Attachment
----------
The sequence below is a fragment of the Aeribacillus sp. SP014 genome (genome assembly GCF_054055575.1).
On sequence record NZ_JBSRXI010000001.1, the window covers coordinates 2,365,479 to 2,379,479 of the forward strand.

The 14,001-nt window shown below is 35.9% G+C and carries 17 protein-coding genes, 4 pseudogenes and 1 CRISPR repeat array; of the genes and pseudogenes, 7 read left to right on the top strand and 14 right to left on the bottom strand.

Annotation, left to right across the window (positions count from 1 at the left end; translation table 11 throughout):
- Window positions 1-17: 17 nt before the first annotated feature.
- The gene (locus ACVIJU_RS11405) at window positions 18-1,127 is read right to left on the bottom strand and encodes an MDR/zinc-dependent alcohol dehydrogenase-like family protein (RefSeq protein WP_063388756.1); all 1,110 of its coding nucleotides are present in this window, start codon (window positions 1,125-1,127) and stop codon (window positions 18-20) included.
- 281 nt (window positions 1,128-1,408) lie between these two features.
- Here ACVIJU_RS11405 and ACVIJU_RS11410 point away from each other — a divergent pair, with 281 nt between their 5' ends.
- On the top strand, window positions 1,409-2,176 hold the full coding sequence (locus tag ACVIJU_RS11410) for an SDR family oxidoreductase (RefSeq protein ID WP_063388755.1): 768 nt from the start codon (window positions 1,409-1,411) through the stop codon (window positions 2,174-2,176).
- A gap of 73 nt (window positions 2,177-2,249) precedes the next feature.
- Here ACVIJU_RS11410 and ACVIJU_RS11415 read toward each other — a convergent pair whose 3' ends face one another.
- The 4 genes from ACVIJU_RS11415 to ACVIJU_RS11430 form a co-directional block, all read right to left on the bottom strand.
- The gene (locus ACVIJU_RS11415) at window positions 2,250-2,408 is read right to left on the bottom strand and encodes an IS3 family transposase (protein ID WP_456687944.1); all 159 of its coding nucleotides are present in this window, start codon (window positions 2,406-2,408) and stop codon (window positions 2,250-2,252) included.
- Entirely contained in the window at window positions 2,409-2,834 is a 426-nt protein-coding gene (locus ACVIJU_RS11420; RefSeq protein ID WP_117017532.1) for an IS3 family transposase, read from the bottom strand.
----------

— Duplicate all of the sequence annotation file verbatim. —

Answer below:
The sequence below is a fragment of the Aeribacillus sp. SP014 genome (genome assembly GCF_054055575.1).
On sequence record NZ_JBSRXI010000001.1, the window covers coordinates 2,365,479 to 2,379,479 of the forward strand.

The 14,001-nt window shown below is 35.9% G+C and carries 17 protein-coding genes, 4 pseudogenes and 1 CRISPR repeat array; of the genes and pseudogenes, 7 read left to right on the top strand and 14 right to left on the bottom strand.

Annotation, left to right across the window (positions count from 1 at the left end; translation table 11 throughout):
- Window positions 1-17: 17 nt before the first annotated feature.
- The gene (locus ACVIJU_RS11405) at window positions 18-1,127 is read right to left on the bottom strand and encodes an MDR/zinc-dependent alcohol dehydrogenase-like family protein (RefSeq protein WP_063388756.1); all 1,110 of its coding nucleotides are present in this window, start codon (window positions 1,125-1,127) and stop codon (window positions 18-20) included.
- 281 nt (window positions 1,128-1,408) lie between these two features.
- Here ACVIJU_RS11405 and ACVIJU_RS11410 point away from each other — a divergent pair, with 281 nt between their 5' ends.
- On the top strand, window positions 1,409-2,176 hold the full coding sequence (locus tag ACVIJU_RS11410) for an SDR family oxidoreductase (RefSeq protein ID WP_063388755.1): 768 nt from the start codon (window positions 1,409-1,411) through the stop codon (window positions 2,174-2,176).
- A gap of 73 nt (window positions 2,177-2,249) precedes the next feature.
- Here ACVIJU_RS11410 and ACVIJU_RS11415 read toward each other — a convergent pair whose 3' ends face one another.
- The 4 genes from ACVIJU_RS11415 to ACVIJU_RS11430 form a co-directional block, all read right to left on the bottom strand.
- The gene (locus ACVIJU_RS11415) at window positions 2,250-2,408 is read right to left on the bottom strand and encodes an IS3 family transposase (protein ID WP_456687944.1); all 159 of its coding nucleotides are present in this window, start codon (window positions 2,406-2,408) and stop codon (window positions 2,250-2,252) included.
- Entirely contained in the window at window positions 2,409-2,834 is a 426-nt protein-coding gene (locus ACVIJU_RS11420; RefSeq protein ID WP_117017532.1) for an IS3 family transposase, read from the bottom strand.